A healthy diet should include a good variety of nutritious foods. These include breads, pastas, fruits and vegetables. Eating breakfast is also an important part of a healthy diet.

Healthy diets contain a variety of foods

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In general, we should all eat a wide variety of nutritious foods:

  • Plenty of breads and cereals (particularly wholegrain), vegetables, legumes (such as chickpeas) and fruit
  • Low salt foods, and use salt sparingly
  • Small amounts of foods which contain added sugars.

Physical activity

A good balance between exercise and food intake is important, as this helps to maintain a healthy body weight. About 30 minutes of physical activity, such as walking, is recommended every day.

Keep fat to a minimum

Adult diets should be low in fat, especially saturated fat. Saturated fat, which is the predominant fat in animal products, is more easily deposited as fat tissue than unsaturated fats. Saturated fat can also be converted into cholesterol and cause blood cholesterol levels to rise.

Small amounts of polyunsaturated and mono-unsaturated fats may have some health benefits when they are part of a healthy diet. Polyunsaturated fats are generally thought to lower blood cholesterol levels. Polyunsaturated omega-3 fatty acids, which are found in fish, are thought to have an anti-clotting effect on blood and may lower blood pressure.

Eat less high kilojoule foods

The total amount of energy-dense (high kilojoule) foods you eat may be as important as the total amount of fat in your diet. To reduce the energy density of your diet, you need to increase the amount of plant foods you eat. This will provide essential nutrients, help to make you feel ‘full’ and also reduce the amount of fat in your diet.

Eat foods rich in calcium and iron

It is important for all Australians to eat foods which contain iron and calcium. In particular:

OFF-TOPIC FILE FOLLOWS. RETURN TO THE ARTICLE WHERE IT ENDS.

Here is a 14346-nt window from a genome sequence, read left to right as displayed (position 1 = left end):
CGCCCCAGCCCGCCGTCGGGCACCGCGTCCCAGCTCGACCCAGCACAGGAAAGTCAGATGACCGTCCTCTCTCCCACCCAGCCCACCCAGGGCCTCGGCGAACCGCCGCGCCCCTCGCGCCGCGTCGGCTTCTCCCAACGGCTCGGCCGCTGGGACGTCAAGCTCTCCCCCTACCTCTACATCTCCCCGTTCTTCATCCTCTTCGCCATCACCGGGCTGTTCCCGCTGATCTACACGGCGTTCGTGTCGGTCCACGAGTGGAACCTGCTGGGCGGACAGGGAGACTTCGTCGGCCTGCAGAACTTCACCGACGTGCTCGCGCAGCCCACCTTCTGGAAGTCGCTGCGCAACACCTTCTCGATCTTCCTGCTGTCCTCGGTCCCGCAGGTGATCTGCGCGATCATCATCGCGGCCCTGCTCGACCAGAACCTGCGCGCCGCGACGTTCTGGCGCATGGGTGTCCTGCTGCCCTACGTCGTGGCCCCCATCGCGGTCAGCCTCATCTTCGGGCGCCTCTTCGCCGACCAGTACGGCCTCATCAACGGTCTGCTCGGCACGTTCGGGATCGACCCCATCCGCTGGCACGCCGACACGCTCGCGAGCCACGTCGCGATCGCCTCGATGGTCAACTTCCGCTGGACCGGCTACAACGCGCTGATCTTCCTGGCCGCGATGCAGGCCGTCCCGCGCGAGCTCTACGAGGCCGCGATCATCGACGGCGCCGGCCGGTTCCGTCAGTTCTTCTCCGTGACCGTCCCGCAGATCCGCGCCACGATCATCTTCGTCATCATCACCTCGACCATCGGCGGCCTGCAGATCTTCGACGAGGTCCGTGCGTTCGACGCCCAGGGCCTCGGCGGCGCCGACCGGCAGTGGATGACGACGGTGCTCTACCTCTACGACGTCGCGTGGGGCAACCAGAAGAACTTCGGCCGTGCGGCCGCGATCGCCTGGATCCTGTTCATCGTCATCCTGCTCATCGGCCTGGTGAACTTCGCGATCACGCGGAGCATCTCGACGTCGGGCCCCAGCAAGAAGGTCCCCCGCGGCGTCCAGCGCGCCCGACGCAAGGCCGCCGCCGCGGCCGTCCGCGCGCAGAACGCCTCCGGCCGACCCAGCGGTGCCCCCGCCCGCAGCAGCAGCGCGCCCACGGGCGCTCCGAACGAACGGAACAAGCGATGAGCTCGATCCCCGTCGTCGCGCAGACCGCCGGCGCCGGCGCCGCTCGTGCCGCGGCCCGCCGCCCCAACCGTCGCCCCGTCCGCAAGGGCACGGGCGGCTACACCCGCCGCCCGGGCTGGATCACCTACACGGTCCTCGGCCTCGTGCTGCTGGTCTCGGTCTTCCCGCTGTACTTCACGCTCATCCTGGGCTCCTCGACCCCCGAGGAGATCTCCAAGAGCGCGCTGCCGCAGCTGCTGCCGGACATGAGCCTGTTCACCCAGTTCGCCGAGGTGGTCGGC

• Calcium– is important for infants, women and girls.
  • Iron – is important for women, girls, vegetarians and athletes.

Drink alcohol in moderation

A healthy diet can include a moderate amount of alcohol (men should drink less than two standard drinks per day and women less than one standard drink per day). Alcohol should not be given to children.

Healthy diets for babies and children

Follow these guidelines to help encourage a healthy diet for your infant or child:

  • Babies– encourage your baby to breastfeed for the first year of life. In most cases, breastfeeding should be the only source of food in the first six months. If you use formula, be careful not to overfeed or underfeed your baby.
  • Sugar– children should eat only a small amount of foods that contain sugar.
  • Low fat diets– these are not appropriate for infants and young children under two years of age. A diet low in fat, especially saturated fat, may be considered for older children.
  • Drinks – infants and children should be encouraged to choose water as their preferred drink.

Don’t let children skip breakfast

Children who skip breakfast generally have below average nutrition. Their diets contain less:

  • Calcium
  • Iron
  • Dietary fibre
  • Vitamins such as riboflavin and niacin.

Skipping breakfast becomes more common as children get older. Some schools have introduced breakfast programs because they were concerned about children who skip breakfast. Children did better in school once the program was introduced.

Tips for easy breakfasts

Here are some easy-to-prepare, healthy breakfast ideas:

  • Fresh fruit with wholegrain breakfast cereal and reduced fat milk. Toast with a thin spread of margarine (polyunsaturated or mono-unsaturated).
  • Toast with cheese and tomato. Hot or cold reduced fat milk.
  • Rolled oats with sultanas and reduced fat milk. Toast with a thin spread of margarine (polyunsaturated or mono-unsaturated). Orange juice.
  • Baked beans on toast. Orange juice.

Where to get help

If you have concerns about your eating and how it is impacting on your health these websites may be of assistance

Things to remember

  • Calcium and iron are important nutrients in our diets.
  • Infants and young children should not be placed on low fat diets.
  • Encourage infants and children to choose water as their preferred drink.
  • Children will have better nutrition and do better at school if they eat breakfast.

For more information on Health Eating visit:



Information, tips and guidelines from: Better Health Channel, www.betterhealth.vic.gov.au

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